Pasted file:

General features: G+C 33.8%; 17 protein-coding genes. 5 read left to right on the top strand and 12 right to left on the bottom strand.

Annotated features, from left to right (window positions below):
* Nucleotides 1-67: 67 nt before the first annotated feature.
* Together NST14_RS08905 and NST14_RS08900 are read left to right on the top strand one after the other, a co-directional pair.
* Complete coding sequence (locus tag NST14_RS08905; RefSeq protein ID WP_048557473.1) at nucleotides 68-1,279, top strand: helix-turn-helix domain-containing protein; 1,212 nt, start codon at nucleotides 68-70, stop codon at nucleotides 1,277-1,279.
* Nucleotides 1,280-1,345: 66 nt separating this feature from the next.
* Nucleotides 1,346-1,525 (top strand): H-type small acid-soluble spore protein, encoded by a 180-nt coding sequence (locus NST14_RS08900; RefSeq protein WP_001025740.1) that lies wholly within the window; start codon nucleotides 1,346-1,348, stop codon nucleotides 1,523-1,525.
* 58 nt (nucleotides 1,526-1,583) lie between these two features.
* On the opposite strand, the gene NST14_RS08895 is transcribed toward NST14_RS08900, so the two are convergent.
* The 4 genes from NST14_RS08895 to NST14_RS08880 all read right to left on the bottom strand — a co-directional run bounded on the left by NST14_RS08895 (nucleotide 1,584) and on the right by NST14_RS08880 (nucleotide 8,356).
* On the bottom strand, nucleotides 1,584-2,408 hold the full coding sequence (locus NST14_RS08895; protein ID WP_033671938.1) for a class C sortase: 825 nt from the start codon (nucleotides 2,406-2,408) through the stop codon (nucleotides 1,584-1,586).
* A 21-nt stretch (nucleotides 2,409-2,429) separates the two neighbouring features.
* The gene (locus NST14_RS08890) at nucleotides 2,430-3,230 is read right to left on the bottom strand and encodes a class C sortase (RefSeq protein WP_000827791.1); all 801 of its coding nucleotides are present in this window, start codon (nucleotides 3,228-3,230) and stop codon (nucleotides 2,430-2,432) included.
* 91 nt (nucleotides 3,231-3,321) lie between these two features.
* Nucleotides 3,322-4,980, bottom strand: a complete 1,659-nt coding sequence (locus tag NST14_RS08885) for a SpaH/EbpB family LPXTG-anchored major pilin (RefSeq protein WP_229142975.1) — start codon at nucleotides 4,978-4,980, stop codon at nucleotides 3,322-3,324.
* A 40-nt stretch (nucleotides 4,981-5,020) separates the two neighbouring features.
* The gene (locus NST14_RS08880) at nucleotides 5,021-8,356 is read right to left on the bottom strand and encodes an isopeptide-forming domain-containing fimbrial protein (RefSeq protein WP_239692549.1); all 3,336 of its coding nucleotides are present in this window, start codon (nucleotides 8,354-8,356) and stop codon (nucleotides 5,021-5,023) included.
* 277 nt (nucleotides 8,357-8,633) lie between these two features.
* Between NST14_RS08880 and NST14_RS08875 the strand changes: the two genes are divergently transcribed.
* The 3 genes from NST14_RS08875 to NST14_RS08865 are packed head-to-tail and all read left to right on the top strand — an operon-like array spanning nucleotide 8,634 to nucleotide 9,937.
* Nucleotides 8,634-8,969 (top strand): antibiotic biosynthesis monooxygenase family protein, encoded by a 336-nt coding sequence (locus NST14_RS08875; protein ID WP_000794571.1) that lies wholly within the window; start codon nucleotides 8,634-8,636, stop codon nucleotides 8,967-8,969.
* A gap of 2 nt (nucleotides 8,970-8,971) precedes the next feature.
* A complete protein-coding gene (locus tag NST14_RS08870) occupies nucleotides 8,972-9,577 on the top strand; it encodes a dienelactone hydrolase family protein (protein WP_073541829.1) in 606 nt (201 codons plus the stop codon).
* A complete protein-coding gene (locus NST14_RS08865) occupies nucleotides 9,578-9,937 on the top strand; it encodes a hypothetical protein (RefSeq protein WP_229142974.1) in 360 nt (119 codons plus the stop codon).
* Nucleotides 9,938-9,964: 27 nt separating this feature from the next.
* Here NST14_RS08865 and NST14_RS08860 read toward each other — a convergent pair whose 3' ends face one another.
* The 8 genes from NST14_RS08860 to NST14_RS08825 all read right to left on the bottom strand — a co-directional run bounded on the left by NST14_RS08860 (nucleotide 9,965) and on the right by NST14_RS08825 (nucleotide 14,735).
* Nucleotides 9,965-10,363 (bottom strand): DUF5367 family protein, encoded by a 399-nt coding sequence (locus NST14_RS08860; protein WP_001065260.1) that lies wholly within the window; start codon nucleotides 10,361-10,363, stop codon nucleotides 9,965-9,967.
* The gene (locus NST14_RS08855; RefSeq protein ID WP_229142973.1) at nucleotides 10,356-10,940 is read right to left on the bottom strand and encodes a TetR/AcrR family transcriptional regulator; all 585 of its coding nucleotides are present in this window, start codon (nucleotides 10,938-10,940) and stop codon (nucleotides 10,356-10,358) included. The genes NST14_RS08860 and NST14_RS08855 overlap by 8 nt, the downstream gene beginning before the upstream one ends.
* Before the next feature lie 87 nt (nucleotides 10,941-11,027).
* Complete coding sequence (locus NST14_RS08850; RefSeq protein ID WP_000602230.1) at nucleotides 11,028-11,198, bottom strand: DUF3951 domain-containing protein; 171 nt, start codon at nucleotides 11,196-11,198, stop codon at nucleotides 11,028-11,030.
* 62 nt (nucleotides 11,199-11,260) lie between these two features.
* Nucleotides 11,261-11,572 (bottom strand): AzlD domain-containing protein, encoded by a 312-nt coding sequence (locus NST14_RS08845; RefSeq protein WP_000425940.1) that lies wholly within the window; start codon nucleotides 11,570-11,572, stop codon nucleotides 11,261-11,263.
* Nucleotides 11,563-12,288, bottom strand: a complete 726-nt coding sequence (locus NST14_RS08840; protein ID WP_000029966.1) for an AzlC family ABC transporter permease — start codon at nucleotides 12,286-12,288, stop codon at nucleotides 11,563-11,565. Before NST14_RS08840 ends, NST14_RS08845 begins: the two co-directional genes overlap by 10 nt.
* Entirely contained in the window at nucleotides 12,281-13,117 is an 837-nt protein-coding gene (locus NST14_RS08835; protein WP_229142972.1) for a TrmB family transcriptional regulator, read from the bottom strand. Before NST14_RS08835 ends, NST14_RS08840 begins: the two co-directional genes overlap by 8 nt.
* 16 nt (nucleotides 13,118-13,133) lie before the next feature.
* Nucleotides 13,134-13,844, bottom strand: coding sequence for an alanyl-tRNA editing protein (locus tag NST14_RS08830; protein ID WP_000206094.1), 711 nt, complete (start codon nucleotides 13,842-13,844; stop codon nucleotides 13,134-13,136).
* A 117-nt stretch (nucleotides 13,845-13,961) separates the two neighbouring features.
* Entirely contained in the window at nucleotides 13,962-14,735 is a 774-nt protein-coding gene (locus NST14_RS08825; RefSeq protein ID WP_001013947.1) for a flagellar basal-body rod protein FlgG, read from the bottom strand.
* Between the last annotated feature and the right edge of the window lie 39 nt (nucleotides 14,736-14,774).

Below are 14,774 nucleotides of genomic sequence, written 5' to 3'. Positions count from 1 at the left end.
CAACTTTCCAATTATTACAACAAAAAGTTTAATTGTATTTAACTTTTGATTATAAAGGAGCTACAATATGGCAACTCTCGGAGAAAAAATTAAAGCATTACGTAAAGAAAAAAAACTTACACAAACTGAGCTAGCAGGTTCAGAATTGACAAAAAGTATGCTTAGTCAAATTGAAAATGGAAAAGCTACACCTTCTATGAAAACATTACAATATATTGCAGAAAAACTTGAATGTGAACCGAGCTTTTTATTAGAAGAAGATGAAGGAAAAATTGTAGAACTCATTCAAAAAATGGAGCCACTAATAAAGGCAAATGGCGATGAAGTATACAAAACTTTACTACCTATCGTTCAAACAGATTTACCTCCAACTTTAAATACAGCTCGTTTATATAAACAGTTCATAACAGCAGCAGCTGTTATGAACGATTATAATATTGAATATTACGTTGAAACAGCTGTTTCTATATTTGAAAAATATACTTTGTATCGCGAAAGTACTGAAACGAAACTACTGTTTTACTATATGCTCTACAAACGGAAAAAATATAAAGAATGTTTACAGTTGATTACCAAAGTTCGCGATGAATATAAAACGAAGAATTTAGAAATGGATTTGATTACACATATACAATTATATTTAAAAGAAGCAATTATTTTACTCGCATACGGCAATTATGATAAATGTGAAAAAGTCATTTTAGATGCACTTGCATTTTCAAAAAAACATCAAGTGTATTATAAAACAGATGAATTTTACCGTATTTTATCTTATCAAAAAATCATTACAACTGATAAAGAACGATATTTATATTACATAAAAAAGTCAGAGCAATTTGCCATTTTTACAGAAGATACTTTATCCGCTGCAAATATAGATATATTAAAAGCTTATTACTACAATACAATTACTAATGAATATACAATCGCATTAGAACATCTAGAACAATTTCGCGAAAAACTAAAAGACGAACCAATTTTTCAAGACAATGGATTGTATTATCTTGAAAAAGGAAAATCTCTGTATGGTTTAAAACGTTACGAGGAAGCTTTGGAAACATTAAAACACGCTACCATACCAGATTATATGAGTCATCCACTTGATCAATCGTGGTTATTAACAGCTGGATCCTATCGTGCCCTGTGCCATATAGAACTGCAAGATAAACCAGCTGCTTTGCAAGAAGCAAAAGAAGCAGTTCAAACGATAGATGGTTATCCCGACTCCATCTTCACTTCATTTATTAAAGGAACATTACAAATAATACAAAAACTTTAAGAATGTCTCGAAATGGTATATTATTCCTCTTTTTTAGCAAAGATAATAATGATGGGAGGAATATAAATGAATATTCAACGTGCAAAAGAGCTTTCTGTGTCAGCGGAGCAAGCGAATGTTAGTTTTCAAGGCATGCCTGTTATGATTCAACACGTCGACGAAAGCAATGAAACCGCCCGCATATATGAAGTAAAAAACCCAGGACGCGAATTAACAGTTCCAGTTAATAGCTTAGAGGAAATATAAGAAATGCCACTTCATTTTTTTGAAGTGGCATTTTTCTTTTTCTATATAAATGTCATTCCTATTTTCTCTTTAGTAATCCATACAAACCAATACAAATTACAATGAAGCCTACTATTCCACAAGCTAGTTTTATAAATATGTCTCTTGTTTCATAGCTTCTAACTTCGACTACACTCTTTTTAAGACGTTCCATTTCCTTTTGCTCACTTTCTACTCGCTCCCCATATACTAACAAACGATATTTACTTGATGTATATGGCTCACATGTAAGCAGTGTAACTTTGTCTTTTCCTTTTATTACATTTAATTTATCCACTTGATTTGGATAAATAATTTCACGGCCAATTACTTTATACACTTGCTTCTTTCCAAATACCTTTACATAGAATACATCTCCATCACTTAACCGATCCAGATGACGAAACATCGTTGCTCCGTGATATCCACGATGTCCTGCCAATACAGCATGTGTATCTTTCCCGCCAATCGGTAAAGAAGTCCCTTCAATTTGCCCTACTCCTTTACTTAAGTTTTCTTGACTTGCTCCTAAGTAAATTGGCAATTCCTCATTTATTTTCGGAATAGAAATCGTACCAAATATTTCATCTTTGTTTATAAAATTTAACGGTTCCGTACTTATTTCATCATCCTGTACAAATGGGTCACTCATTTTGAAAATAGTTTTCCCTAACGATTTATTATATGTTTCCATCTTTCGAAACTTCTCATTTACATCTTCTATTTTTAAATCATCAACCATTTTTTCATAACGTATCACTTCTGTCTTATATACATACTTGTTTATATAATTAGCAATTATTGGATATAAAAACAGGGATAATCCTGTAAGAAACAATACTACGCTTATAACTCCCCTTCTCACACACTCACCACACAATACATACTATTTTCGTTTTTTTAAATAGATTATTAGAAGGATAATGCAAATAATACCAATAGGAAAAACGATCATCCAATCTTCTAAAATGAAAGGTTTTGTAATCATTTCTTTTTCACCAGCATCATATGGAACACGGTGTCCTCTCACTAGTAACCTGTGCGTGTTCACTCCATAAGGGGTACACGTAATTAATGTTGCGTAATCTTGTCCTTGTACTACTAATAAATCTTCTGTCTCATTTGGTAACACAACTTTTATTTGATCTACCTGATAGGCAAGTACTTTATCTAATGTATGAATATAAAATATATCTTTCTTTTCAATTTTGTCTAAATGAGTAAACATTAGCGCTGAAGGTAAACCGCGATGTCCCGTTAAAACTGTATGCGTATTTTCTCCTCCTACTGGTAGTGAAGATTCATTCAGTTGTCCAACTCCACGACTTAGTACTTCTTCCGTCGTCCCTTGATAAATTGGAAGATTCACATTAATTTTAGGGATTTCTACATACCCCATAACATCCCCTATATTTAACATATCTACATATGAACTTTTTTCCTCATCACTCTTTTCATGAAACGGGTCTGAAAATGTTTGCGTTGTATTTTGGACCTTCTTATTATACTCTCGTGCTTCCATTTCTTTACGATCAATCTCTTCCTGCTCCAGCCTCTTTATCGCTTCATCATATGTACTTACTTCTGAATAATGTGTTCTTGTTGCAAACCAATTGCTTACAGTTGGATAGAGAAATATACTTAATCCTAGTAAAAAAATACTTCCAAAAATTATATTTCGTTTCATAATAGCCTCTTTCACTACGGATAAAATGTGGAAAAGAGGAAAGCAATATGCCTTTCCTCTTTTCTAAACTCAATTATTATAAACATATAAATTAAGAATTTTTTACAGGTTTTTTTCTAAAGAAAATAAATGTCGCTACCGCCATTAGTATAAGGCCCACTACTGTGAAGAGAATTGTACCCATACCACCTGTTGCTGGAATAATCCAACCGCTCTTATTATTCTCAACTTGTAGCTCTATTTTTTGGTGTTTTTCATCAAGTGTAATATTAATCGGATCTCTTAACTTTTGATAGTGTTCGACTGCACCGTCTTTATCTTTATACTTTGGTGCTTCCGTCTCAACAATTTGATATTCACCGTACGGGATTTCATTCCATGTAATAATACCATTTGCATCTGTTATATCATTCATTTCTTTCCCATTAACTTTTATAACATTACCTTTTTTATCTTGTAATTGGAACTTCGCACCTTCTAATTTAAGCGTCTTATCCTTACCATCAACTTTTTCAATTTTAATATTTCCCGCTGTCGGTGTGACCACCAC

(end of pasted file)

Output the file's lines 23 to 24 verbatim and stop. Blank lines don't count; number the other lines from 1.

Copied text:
* A complete protein-coding gene (locus tag NST14_RS08870) occupies nucleotides 8,972-9,577 on the top strand; it encodes a dienelactone hydrolase family protein (protein WP_073541829.1) in 606 nt (201 codons plus the stop codon).
* A complete protein-coding gene (locus NST14_RS08865) occupies nucleotides 9,578-9,937 on the top strand; it encodes a hypothetical protein (RefSeq protein WP_229142974.1) in 360 nt (119 codons plus the stop codon).